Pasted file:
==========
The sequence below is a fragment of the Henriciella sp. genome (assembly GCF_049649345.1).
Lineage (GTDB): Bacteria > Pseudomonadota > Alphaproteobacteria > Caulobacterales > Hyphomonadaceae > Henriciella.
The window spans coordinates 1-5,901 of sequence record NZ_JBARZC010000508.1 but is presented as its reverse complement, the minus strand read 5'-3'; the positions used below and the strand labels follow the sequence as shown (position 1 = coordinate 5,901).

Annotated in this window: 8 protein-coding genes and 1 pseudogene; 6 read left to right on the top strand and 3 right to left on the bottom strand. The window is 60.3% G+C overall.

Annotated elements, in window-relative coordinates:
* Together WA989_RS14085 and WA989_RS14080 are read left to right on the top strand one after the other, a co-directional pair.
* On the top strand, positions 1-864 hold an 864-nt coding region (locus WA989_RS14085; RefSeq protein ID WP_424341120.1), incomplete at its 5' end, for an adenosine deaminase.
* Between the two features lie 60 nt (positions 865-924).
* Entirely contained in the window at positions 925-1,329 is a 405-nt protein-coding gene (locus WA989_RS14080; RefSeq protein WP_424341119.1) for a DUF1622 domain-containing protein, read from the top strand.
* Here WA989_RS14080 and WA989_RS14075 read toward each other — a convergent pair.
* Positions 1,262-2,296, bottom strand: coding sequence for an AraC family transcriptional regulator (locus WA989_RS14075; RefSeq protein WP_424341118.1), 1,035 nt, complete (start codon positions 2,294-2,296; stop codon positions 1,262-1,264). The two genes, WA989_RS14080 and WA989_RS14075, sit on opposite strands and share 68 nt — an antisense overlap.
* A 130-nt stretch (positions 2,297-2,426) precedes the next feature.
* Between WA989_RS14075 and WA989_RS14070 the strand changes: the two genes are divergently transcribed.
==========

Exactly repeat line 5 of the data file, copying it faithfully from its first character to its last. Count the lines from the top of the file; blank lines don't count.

Annotated elements, in window-relative coordinates: